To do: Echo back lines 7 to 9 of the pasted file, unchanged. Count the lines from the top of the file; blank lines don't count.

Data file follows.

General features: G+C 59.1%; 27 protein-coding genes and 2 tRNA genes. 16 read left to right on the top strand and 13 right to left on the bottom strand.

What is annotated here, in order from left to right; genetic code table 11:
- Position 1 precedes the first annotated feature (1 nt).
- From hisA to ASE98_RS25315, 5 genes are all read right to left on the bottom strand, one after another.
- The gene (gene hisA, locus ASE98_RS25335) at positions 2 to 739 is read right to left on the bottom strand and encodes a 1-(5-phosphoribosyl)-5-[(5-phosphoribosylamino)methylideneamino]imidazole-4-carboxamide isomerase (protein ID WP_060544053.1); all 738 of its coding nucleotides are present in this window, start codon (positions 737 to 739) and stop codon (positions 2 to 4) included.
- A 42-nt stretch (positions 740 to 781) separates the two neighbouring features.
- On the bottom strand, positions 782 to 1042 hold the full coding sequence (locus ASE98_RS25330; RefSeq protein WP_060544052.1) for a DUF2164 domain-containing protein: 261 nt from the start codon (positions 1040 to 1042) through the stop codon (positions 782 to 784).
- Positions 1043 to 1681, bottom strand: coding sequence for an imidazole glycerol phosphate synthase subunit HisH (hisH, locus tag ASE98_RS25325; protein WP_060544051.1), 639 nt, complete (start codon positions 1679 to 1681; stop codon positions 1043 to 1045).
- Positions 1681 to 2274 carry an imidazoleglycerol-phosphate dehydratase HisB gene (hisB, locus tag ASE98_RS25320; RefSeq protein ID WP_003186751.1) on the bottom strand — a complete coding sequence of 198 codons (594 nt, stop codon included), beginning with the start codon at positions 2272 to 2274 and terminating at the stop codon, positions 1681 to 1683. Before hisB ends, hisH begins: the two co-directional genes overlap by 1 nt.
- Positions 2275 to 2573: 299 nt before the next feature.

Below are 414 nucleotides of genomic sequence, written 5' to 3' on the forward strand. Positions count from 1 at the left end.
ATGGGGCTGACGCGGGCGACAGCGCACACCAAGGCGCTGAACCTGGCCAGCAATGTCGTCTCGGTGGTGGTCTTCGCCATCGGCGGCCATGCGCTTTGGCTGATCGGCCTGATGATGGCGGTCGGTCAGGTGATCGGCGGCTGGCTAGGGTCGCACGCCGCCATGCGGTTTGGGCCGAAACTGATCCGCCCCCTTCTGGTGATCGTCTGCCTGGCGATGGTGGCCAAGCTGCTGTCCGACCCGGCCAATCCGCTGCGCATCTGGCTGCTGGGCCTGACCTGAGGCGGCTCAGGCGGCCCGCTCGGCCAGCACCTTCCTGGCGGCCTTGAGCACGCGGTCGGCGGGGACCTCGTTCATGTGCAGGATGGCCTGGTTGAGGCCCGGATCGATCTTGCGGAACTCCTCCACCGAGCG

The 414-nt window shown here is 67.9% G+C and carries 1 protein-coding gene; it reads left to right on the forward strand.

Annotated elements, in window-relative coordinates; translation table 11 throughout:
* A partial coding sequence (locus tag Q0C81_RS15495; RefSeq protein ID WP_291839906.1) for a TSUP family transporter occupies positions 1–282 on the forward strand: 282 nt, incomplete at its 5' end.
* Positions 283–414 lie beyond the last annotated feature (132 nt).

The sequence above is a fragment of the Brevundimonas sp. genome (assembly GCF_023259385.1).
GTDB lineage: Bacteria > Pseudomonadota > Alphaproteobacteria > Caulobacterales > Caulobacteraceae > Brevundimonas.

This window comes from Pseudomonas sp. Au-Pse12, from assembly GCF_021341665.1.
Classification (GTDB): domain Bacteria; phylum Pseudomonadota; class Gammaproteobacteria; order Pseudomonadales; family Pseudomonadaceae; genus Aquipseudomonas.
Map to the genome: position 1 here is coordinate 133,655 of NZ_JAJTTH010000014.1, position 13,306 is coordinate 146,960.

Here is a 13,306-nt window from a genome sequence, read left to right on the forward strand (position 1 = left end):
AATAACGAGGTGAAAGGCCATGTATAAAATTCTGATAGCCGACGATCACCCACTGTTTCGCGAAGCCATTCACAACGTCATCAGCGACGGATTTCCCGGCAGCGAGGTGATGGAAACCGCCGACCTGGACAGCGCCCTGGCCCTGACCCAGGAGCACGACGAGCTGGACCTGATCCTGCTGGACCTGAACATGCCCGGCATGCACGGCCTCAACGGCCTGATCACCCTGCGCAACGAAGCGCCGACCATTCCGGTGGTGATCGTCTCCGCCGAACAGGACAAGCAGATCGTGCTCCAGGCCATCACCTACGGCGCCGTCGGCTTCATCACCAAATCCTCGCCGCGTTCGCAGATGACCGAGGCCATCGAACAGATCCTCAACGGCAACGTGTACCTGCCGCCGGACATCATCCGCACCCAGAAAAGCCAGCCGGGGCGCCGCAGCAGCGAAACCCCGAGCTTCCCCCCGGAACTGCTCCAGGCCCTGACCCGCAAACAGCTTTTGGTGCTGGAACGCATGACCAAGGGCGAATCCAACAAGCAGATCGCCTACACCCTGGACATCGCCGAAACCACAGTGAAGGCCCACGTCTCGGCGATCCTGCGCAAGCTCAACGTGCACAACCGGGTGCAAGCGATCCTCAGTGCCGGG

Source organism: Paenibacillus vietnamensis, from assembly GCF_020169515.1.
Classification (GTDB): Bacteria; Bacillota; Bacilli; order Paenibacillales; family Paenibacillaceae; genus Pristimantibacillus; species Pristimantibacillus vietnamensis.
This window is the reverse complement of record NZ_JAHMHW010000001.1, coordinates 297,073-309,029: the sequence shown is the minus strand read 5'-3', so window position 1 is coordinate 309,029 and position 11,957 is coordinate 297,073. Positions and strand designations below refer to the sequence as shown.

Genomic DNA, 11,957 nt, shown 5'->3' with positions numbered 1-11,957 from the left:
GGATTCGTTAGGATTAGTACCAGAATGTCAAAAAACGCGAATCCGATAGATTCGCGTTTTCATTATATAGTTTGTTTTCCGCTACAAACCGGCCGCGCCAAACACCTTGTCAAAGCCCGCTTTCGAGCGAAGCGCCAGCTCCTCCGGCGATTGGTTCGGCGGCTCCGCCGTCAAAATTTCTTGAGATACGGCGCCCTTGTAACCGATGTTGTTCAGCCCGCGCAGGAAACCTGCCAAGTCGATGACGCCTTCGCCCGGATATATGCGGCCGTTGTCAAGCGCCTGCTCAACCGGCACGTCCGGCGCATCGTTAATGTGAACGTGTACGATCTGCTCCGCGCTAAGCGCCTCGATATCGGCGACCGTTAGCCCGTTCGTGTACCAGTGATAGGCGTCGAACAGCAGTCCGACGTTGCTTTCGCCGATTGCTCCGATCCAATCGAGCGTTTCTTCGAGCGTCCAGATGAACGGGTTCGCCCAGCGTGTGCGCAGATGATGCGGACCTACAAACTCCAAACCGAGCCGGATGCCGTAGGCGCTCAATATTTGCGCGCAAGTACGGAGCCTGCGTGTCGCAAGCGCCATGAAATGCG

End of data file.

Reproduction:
- On the bottom strand, positions 782 to 1042 hold the full coding sequence (locus ASE98_RS25330; RefSeq protein WP_060544052.1) for a DUF2164 domain-containing protein: 261 nt from the start codon (positions 1040 to 1042) through the stop codon (positions 782 to 784).
- Positions 1043 to 1681, bottom strand: coding sequence for an imidazole glycerol phosphate synthase subunit HisH (hisH, locus tag ASE98_RS25325; protein WP_060544051.1), 639 nt, complete (start codon positions 1679 to 1681; stop codon positions 1043 to 1045).
- Positions 1681 to 2274 carry an imidazoleglycerol-phosphate dehydratase HisB gene (hisB, locus tag ASE98_RS25320; RefSeq protein ID WP_003186751.1) on the bottom strand — a complete coding sequence of 198 codons (594 nt, stop codon included), beginning with the start codon at positions 2272 to 2274 and terminating at the stop codon, positions 1681 to 1683. Before hisB ends, hisH begins: the two co-directional genes overlap by 1 nt.